No Fatalism Here

by Joseph Franks

Paul was a son of Abraham who understood that God showed a measure of grace to Ishmael but much more grace to Esau.

In addition, Paul was a child of Jacob. From the sacred tradition, he realized the grace shown to Esau was much less than that shown to Jacob.

And as an Israelite, Paul knew what it meant to be part of the predestined nation. Israel was the elect of God. She was predestined by the Almighty to receive undeserved covenantal love. Sure, all the world received common grace from the Sovereign God. but Israel was set apart to be his Chosen People.

But recently, Paul had undergone a shift in his theology. Not all of Israel was Israel. Not all Jews were Jews. Some were members of the “Synagogue of Satan,” and within the Chosen People group, many not-chosen individuals were found. And in addition, he now understood that the “Israel of God” was comprised equally of Hebrews and Gentiles. No longer was there significance between the Jew and Greek. The foreknowing, decreeing, predestinating, and electing God had chosen for himself people from every ethnicity.

However, while Paul believed that God “foreordained whatsoever comes to pass”, and that “no one could come to the Father unless the Father draws him,” and also, “many have been called but few have been chosen;” he was not fatalistic. He did not use the sovereign decree of God as an excuse for evangelical passivity. Or to put it in modern-day terms, Paul was not a Hyper-Calvinist who believed it honored God to sit back and let him do the work. This point can clearly be seen in 2 Corinthian 6.

First, we see his passion:

Working together with him, then, we appeal to you not to receive the grace of God in vain. For he says, “In a favorable time I listened to you, and in a day of salvation I have helped you.” Behold, now is the favorable time; behold, now is the day of salvation. (6:1-2)

Paul has been tirelessly co-laboring with other believers as “Ambassadors of Christ” and “Ministers of Reconciliation.” He has been preaching the Gospel of Grace and warning all of the consequences of remaining at odds with Jesus Christ. Even now he appeals to his readers to receive the grace of God. Quoting from Isaiah he screams, “Be saved now! Today is the favorable time for you to bow the knee and receive grace.” Paul is passionate to see unbelievers made part of the elect community.

Then we see Paul’s caution:

We put no obstacle in anyone’s way, so that no fault may be found with our ministry …  (6:3)

While recognizing that none but the elect will come, and also recognizing that all the elect will come, Paul is still careful in the manner about which he presents the Gospel. He is not a care-free Calvinist throwing caution to the wind. He is also not a Hebrew traditionalist who will refuse to speak the cultural language of the people whom he seeks to win. In all things, Paul is determined not to be a stumbling block that hinders the sovereign work of Christ and his Spirit.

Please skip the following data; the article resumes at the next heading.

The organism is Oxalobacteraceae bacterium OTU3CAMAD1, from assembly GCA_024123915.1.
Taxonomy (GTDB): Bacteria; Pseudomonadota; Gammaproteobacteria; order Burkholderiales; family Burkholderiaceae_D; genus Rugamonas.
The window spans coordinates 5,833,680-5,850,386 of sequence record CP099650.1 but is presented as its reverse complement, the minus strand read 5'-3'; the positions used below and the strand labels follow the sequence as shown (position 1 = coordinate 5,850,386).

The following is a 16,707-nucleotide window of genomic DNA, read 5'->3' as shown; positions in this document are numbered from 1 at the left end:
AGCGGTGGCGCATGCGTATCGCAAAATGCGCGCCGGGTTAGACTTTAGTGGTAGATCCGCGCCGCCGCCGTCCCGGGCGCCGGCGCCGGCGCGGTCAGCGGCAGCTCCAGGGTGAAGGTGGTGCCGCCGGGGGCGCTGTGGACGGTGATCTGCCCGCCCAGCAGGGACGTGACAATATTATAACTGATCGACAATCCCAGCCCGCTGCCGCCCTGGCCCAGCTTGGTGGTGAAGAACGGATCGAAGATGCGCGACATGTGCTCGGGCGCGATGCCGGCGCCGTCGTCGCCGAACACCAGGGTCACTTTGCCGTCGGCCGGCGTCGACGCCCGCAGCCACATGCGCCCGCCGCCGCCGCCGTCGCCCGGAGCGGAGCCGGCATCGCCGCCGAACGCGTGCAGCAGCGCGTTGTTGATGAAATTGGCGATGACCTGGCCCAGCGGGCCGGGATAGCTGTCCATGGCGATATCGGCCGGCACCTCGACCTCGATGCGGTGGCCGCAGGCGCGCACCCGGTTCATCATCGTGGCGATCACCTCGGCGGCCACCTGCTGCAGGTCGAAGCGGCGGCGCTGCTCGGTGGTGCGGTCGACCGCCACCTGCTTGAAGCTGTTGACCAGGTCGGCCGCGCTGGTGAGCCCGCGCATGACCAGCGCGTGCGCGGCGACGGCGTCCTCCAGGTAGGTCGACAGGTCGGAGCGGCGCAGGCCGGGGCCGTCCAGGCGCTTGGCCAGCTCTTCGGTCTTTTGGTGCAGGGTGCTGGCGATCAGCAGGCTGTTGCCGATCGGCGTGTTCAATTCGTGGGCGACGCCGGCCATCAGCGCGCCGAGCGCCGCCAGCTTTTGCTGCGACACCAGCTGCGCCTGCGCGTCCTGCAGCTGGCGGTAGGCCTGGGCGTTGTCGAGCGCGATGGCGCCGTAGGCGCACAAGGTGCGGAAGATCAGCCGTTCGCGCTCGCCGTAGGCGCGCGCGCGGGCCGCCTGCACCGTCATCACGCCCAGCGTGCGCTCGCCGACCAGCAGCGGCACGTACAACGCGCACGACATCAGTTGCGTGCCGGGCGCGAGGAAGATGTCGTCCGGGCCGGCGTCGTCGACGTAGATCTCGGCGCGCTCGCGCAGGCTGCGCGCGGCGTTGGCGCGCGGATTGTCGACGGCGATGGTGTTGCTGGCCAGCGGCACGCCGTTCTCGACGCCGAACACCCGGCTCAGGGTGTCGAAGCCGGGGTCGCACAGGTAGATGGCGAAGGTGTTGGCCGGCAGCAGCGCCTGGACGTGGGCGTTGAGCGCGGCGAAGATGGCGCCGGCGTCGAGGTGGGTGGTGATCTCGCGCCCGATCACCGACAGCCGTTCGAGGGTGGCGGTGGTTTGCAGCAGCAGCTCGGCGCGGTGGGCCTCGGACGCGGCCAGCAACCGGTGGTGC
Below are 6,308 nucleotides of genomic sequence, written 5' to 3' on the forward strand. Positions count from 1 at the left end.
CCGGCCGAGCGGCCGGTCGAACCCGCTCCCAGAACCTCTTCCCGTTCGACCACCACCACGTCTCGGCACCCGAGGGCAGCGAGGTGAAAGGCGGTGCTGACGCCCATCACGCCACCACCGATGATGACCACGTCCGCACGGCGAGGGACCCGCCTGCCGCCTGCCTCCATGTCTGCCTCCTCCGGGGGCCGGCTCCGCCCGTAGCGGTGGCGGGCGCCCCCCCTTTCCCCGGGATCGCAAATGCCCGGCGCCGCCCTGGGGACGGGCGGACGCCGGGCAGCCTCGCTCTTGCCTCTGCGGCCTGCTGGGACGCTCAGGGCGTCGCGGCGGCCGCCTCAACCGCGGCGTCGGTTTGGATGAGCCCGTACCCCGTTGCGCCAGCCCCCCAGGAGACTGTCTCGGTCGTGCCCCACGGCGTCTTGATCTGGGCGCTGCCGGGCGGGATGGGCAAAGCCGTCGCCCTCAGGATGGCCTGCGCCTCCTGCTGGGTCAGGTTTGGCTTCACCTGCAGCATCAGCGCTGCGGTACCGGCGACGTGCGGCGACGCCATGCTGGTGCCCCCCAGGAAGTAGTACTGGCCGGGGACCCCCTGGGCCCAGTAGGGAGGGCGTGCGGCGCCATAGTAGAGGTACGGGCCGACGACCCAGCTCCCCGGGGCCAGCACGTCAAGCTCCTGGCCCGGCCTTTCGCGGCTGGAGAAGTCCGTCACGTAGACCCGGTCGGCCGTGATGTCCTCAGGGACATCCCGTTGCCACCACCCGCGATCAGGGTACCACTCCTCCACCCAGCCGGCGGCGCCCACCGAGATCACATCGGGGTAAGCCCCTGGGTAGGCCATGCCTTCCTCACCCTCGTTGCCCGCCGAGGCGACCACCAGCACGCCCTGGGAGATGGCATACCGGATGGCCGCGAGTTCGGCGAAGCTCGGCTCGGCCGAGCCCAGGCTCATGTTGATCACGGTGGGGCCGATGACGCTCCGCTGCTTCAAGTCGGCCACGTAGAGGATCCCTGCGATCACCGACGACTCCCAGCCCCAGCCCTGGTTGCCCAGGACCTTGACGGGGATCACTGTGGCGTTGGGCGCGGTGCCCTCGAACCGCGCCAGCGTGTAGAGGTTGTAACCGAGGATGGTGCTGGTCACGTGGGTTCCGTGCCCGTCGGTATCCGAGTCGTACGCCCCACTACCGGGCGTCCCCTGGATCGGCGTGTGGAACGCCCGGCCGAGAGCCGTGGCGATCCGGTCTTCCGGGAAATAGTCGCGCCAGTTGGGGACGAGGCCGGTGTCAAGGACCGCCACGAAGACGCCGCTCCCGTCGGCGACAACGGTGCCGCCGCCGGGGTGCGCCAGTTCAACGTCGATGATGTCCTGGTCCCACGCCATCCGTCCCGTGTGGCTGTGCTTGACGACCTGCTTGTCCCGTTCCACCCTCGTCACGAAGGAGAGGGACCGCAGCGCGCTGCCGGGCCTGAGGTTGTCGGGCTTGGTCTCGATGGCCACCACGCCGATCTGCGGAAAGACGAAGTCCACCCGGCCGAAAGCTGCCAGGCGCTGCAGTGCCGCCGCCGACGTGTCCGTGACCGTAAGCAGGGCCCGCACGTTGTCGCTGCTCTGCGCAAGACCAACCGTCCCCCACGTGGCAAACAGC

Then, look at Paul’s gumption.

… but as servants of God we commend ourselves in every way: by great endurance, in afflictions, hardships, calamities, beatings, imprisonments, riots, labors, sleepless nights, hunger; by purity, knowledge, patience, kindness, the Holy Spirit, genuine love; by truthful speech, and the power of God; with the weapons of righteousness for the right hand and for the left; through honor and dishonor, through slander and praise. We are treated as impostors, and yet are true; as unknown, and yet well known; as dying, and behold, we live; as punished, and yet not killed; as sorrowful, yet always rejoicing; as poor, yet making many rich; as having nothing, yet possessing everything. (6:3-10)

Paul is the radical disciple who, despite immense difficulties and sufferings, will not turn back from his mission. He is one who perseveres in his passion; a fair-weather Christian he is not.

Finally, look at his clean conscience. He is confident that he has not contributed towards the spiritual coldness of his hearers:

We have spoken freely to you, Corinthians; our heart is wide open. You are not restricted by us, but you are restricted in your own affections. In return (I speak as to children) widen your hearts also. (6:3-13)

So friends, let us not be scriptural Arminians and discount the sovereign decision and power of God. We love him because he first loved us.

But also, let us not be scriptural Hyper-Calvinists who sit in our pews learning the Scripture, go to our classes and memorize the Westminster documents, and then go out into the world having little or no effect. Let us be missionary zealots. Let us have passion, caution, gumption, and very clean consciences. In evangelistic ambition, let us who are Reformed put to shame those who trust in man’s work and man’s will. Let us not be practical fatalists, but instead, let us be relentlessly evangelistic in our manner of living life.

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